Fw: Late Report from Friday night.


----- Forwarded Message -----

From: Mark Ost <jimcoble2000@...>
To: kentblackwell <kent@...>; Roy Diffrient <mail@...>
Sent: Sunday, September 25, 2022 at 11:59:31 AM EDT
Subject: Late Report from Friday night.

I just got in and was able to access my computer.

Friday night was superb. I was in a fairly dark sky with good views to the NE and E. Transparency was excellent, seeing was only fair but that did not matter as I was going deep sky viewing with my 4 inch. There were several surprises during the 3.5 hour session.

Most of the time was spent in Cassiopeia and Cepheus with a side trip to Pegasus for good measure. Cassiopeia has an excellent collection of open clusters and emission nebula to chose from. I generally used my 10mm Delos and the 24 mm Panoptic supplemented with the 6mm Delos. This is the ideal time to use a small scope with wide fields and an ultrablock when required.

First surmise was being able to see Wildt's red star with the 4 inch. Wildt's is a double star that is fairly dim in the outskirts of NGC 7789. It takes a patient eye to see it due to the color and being around 10.5 magnitude. In a larger scope it is a lot easier, the color being more apparent. With patience I found it at 56x and looking very closely around the edge of 7789. 7789 is fairly dim and extended. A beautiful cluster it requires a dark sky and larger aperture to appreciate. To find Wildt's you need to carefully search the outer edges. It did appear best in the 6mm Delos. It does require averted vision to see the red tint with a small scope. Not able to be seen from the city. I was surprised to be able to do it in the 4 inch frankly. That took about 1/2 an hour.

Roy, an idea target for your 80mm with a wide lens w/filter is to located the open cluster NGC 7510 in Cepheus. It is tight and small but the great thing about it is the surrounding emmission nebula Sharpless 2-157. Using a filter and a wide view you can trace the extent and boundary of the nebula easily. The borders are very well defined and looks exactly like the chart shows; very well define. You get added bonus of finding IC 1470, an emission nebula that is very bright and obvious. Use a wide look here. If you use a big scope you miss the show due to narrow fields. You will also see NGC 7538 nebula also. This needs a dark sky but is worth the trouble.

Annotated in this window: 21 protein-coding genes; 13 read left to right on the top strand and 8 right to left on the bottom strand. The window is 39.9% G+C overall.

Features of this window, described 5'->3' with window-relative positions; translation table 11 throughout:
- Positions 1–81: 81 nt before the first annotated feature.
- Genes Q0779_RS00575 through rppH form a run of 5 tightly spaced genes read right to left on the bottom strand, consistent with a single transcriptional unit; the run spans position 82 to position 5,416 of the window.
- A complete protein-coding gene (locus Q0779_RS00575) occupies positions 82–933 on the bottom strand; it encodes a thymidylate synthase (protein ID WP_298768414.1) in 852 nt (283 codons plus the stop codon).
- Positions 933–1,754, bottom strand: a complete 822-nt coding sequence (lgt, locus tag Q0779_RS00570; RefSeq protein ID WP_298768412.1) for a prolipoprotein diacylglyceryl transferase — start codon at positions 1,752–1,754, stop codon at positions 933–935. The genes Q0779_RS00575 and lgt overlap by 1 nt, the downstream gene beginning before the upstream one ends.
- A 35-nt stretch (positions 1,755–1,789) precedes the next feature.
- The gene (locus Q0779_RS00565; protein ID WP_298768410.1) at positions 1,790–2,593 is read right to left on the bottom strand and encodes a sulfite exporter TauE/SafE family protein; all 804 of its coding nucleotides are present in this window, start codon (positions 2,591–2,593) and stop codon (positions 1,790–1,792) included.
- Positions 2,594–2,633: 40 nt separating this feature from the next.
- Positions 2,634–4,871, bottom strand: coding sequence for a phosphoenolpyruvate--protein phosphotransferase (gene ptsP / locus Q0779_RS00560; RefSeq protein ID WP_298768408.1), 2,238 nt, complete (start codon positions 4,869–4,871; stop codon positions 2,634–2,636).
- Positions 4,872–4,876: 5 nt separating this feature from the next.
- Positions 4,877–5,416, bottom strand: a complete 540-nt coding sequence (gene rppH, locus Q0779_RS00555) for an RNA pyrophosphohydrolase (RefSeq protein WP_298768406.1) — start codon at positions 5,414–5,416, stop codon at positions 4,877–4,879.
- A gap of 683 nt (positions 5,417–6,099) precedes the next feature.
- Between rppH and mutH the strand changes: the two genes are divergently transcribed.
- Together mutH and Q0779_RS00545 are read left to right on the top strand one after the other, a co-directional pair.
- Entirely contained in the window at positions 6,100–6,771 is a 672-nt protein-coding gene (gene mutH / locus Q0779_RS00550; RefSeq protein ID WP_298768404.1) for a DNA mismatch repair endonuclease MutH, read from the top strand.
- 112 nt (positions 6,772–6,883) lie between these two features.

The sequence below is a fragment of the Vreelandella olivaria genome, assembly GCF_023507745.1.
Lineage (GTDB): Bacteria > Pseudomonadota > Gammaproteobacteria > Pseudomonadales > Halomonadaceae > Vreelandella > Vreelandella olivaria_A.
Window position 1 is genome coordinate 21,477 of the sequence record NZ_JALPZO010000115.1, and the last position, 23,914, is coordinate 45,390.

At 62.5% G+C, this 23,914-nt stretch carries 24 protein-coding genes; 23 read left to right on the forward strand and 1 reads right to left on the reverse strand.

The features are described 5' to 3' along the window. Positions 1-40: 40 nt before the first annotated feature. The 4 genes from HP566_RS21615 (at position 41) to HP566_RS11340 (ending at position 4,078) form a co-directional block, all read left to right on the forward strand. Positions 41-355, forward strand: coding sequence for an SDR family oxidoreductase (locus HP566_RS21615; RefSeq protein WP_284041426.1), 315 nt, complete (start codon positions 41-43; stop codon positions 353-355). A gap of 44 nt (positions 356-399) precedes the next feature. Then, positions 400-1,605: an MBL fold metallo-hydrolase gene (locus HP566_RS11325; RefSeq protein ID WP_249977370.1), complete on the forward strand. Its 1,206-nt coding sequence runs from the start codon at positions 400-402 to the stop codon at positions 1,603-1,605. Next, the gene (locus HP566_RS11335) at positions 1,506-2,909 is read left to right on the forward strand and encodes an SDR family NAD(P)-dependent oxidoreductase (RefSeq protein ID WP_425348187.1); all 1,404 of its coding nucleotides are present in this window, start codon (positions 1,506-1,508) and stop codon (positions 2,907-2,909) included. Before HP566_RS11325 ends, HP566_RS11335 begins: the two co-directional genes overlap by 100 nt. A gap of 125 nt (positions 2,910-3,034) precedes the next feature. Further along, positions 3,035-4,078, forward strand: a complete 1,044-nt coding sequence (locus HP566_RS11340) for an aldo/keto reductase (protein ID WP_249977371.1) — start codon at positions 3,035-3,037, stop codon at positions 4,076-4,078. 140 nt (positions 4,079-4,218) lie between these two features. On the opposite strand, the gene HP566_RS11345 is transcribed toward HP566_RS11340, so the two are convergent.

What can I say? The double cluster at 20x in a refractor is just astounding. Pin point stars on a black field. Doesn't matter how many times you have seen it. Wide fields low power here too. If you zoom in it just does not live up to what it can be.

New Orthoscopic eyepiece report:

I tested the Baader 10mm orthoscopic eyepiece that night on Saturn and Jupiter. The planets were not ideal seeing wise but they were still good enough to get some feel for this lens. No one hardly makes a classic ortho design anymore which is too bad as for some things they cannot be beat. Baader and Carl Zeiss have some sort of connection stretching back some decades. It appears that Baader got the technical design of the now classic and horribly expensive Zeiss oculars. A set of Zeiss orthos goes for about 4000.00 dollars now and that may be 0.916 eyepieces at that.

Using the current Baader 10mm model in conjunction with a Vernonscope 2.4 Dakin Barlow you get the feel you are using an old design that has not been updated but has that superb resolution of the original. Not at all like the University Circle T volcano tops (which are quite good), but the older, more original, design to what Ernst Abbe originally built. It has a fairly tight eye relief and an odd but very functional one sided  eye cup (another old design) but is quite usable at 50 degrees fov and the eye cup works.  Now for the good part. NO ghosting and reflections. Very very subtle color and shade differences in the bands of Saturn were detectable with the Baader. Of course it was sharp but what really makes an impression on you is the ability to resolve those shading differences. Much like using a fine old Galen. If you have ever used one you know what I mean.
Jupiter was having a shadow transit and the moon's shadow was razor sharp. Interesting top like a recessed volcano top but not like the University Optics. Older. This is like owning a modern classic. From B&H photo at a steal price. Not for deep sky but a planetary/lunar ocular.